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Cashier’s Check vs. Wire Transfer for Closing on a House


When you’re closing on the purchase of a home, you normally have to pay a large sum of money in the form of either a cashier’s check or a wire transfer. These are two ways of transferring cash without having to carry and hand over any bills. Both are also more secure than personal checks, but there are some differences between cashier’s checks vs. wire transfers. Cashier’s checks cost less than wire transfers, but may not be accepted for large sums. Wire transfers cost more, but are faster and can be used to pay large amounts. A financial advisor can provide you with insight and guidance for all sorts of financial transactions.

Paying At Real Estate Closings

Real estate closings often involve the buyer paying tens or even hundreds of thousands of dollars for closing costs, down payments and other expenses. In the case of an all-cash transaction, the buyer may pay the entire cost of the home.

For security reasons, the title companies that oversee closings rarely accept payments in the form of actual cash. And, because it can take several days to confirm that a personal check is good, personal checks aren’t accepted, either. Instead, buyers at real estate closings normally pay with either cashier’s checks or wire transfers.

Sometimes the buyer can choose the method they prefer. Often, however, the title company will specify that funds need to be made available in one of these forms. When you’re preparing for closing, you can ask the real estate agents involved or the title company if you’re expected to pay via cashier’s check vs. wire transfer.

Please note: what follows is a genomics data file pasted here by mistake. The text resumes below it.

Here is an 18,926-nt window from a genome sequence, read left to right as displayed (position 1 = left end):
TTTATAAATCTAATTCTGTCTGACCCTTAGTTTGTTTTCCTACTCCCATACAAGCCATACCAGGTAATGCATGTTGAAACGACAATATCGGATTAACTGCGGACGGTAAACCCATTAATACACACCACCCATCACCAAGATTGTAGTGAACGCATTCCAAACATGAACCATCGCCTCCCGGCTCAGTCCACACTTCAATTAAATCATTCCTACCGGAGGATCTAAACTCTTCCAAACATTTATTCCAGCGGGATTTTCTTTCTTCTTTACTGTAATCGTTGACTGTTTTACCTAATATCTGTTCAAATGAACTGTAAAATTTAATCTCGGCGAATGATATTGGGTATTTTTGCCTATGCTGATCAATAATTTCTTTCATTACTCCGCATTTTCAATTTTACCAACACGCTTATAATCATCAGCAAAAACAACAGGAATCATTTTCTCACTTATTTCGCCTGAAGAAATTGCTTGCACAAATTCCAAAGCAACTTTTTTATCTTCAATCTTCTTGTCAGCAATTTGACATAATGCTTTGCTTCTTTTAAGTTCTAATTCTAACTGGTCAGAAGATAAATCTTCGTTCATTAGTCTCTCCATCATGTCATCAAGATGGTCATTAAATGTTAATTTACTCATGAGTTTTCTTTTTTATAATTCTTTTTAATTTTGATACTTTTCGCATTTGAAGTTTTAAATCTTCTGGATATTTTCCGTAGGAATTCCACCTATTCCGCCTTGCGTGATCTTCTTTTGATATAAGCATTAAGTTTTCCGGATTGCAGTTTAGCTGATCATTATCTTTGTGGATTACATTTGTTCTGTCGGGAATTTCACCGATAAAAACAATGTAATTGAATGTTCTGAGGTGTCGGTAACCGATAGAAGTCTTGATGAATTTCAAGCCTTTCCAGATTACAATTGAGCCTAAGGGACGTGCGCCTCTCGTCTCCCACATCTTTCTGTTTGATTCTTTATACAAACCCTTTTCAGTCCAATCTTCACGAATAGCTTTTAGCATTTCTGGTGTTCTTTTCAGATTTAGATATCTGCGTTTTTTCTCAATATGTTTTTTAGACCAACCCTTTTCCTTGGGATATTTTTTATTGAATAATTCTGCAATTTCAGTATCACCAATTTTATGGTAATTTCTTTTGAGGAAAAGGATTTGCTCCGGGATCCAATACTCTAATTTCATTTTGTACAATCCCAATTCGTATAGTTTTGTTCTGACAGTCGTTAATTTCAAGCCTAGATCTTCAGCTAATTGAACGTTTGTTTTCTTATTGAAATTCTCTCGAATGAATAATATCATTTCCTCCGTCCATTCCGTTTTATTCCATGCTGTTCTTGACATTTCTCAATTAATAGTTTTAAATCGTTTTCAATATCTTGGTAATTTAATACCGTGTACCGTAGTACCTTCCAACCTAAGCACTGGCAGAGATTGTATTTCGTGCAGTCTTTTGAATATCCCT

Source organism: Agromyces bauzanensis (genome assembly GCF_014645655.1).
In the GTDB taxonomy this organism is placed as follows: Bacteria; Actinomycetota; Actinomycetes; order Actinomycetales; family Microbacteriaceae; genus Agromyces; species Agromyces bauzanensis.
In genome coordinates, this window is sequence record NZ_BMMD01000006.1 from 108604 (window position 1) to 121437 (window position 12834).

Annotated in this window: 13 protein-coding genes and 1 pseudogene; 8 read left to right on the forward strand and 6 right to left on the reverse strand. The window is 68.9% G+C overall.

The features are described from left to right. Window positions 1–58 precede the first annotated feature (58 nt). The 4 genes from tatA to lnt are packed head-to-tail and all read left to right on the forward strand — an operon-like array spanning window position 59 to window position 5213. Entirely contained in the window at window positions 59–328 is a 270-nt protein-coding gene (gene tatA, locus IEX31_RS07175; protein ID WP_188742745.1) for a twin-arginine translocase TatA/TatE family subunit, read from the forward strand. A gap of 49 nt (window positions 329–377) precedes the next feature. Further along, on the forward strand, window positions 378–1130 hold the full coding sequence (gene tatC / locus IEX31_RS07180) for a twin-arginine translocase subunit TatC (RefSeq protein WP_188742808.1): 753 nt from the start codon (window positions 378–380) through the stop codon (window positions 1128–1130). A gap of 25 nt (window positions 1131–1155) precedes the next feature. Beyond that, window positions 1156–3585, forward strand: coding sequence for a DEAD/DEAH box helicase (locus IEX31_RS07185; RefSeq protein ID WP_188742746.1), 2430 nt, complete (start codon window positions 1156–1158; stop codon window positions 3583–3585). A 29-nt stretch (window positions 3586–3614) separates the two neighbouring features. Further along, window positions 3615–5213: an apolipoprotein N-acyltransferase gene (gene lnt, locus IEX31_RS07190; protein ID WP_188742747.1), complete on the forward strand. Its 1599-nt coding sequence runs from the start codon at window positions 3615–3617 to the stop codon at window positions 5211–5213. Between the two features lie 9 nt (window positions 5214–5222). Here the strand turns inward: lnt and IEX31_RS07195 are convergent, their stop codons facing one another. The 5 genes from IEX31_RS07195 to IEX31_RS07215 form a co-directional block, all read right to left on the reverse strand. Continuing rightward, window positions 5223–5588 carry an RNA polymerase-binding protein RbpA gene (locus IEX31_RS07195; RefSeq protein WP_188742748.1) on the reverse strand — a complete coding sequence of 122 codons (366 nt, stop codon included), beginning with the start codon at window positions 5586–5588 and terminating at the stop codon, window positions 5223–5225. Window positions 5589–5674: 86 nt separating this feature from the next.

Cashier’s Check

A family moving in after closing on their new home.

Cashier’s checks are guaranteed by the bank they are drawn on. That means the check won’t bounce or be returned for insufficient funds. This is vital for real estate closings, where the title to a property is being permanently transferred. For that reason, homebuyers often use cashier’s checks to pay the money due at closings.

Most banks and credit unions will provide cashier’s checks. To get one, you need enough money in your account or, if you don’t have an account with that bank, sufficient cash in hand to cover the full amount of the check. Present yourself at the bank teller window with your identification, the amount of the check and the payee’s name.

The bank will transfer the funds from your account, or accept the cash deposit, and print out a check with all the information. The teller will sign the check, at which point you can use it at a real estate closing. You may also be able to do all this online and receive a printed check by mail.

Some banks will issue cashier’s checks for customers at no cost. Others charge a fee, typically from $10 to $20.

It may take a day or so for the amount of the check to be credited to an account after it’s deposited. However, the bank guarantees the check will be paid. This is unlike a personal check, which may take days to be credited and could be returned unpaid for insufficient funds.